Dale King - Ted Talk

Dale King - Ted Talk

Our co-founder Dale King recently gave a Ted Talk documenting his experience being in the military and becoming an entrepreneur.

Check out the video above or below you can read the transcript of the speech:


On the contrary lack of belief can be the most devastating disease to ever enter a human body.

Fortunately I know a lot about both of these…

I grew up on the OHIO RIVER in Portsmouth Ohio. Growing up that River used to be a source of strength - a source of pride.

My people are the River Rats - people who fight hard - laugh harder- and love the hardest.

Our river transported steel made from our mills.

It moved out grain from the farms.

It shipped out products made from our factories.

We rode bikes, played in the woods, and cruised the strip. It was such a great place to grow up.

After finishing high school and college in a post 9/11 world I found myself along another river - the Tigris River in Iraq. People often ask what it was like in Iraq, but it’s a tough question to answer. Personally for me, I had never felt as much pride in my life.

While deployed I served as an intelligence officer supporting a Special Forces unit and I had the honor to learn from the best and brightest minds in the military.

During the 04-06 timeframe at the height of the insurgency, we were fighting an enemy whose main weapon was fear. Terrorists would commit unspeakable acts of violence against the Iraqi people. What the enemy lacked in the form of conventional weapons they made up for in psychological weapons. Fear was their main tool in getting the Iraqis to lose hope and belief in a better way of life and a better future.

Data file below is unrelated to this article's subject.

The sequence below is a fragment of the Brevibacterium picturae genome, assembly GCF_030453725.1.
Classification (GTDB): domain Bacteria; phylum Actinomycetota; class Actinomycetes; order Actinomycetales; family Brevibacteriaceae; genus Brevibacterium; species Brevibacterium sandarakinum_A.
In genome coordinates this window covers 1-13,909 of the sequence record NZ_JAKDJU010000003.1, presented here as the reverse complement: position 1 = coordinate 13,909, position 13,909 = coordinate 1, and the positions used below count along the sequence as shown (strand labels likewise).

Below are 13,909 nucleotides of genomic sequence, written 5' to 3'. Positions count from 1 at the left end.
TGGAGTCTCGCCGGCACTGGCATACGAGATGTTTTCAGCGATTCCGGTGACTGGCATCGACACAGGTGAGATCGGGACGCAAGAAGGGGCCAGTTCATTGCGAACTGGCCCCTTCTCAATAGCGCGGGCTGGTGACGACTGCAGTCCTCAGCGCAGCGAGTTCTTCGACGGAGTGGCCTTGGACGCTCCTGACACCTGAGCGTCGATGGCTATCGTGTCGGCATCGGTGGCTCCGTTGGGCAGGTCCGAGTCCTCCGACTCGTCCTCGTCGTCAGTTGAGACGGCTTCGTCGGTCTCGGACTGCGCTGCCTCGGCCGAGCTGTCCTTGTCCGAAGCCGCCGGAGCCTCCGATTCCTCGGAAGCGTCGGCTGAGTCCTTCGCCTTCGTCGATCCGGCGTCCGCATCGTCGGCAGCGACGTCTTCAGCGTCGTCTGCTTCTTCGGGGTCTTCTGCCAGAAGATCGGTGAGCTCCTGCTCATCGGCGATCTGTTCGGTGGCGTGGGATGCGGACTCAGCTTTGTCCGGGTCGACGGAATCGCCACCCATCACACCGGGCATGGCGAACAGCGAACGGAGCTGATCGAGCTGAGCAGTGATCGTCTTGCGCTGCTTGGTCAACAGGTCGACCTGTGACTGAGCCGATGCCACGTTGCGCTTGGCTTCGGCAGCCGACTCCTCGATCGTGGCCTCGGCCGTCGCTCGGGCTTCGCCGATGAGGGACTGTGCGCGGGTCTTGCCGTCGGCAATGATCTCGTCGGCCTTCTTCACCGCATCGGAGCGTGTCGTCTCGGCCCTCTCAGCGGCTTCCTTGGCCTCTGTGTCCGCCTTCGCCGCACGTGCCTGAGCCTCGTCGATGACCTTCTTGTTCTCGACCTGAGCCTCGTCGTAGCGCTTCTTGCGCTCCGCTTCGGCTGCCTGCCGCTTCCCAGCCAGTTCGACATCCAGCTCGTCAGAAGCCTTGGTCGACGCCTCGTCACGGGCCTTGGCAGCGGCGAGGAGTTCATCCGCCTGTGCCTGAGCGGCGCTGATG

The way to fight against this fear is to empower confidence and capability - to ultimately regain belief. This is exactly what small Special Forces teams do.  Their tools of battle are more often trust, compassion and hope than a rifle or grenade.

They are experts in  Foreign Internal Defense - building, developing, training and fighting alongside a foreign army. The end goal is to build a capable and confident fighting force in order to create a safe, stable, and peaceful country - ultimately instilling a sense of belief.

I had seen the impacts that evil can bring to a population. But the main lesson I learned is what a tribe of good people can do to fight that evil and the hope it can bring to people.

I’ll never forget those days. More importantly I’ll never forget the lessons learned to fight against an enemy who thrives on using fear and lack of belief.

When I left the Army - I followed the natural pathway to a job with the federal service close to my hometown. From the outside it looked like I had “made it” - great job - plenty of money, retirement, and benefits. However, inside - I had lost a sense of meaning - of purpose - of community - looking back I had lost belief that I was living a worthy life.

Soldiers without a worthy fight can start to feel useless. Depression can set in, weight is gained, capability starts to diminish. It’s not a matter of PTSD - it’s a lack of connectivity and it’s a lack of a cause to fight for.

It turns there was a massive insurgency going in my backyard and my river town was ground zero.

Starting in the 90s the factories and mills starting closing down. Half of the population left the area creating a massive void.

In the midst of that void a doctor saw an economic opportunity to create a new kind of mill - the pill mill.

He literally found the magic pill - an opiate - a highly addictive prescription pain killer. He then saw the perfect market - a population of people where belief in better days was abandoned. People now had replaced pride with emotional pain and this doctor had just the cure.

The steel mills had closed - and pill mills now took their place selling scripts for cash.

In the process Portsmouth became  “the town that led the country into the opiate epidemic, ground zero in the pill mill explosion.” - Sam Quinones

My hometown became ground zero for the worst public health epidemic in our country’s history. During my time away, the Drug Enforcement Agency named Portsmouth one of the worst places for prescription drug abuse and the county led the state in overdose death rates.

That same river - that source of pride and belief that used to pump economic blood to the area now became clogged with a sludge of opiate contaminants.

There was now a new mission - a new fight to believe in.

So I did what any sane and normal person would do - I started swinging kettlebells. Fitness took me out of my funk and cleared my mind and spirit. It lead to me opening a gym - a gym that would forever change my life and the lives of others.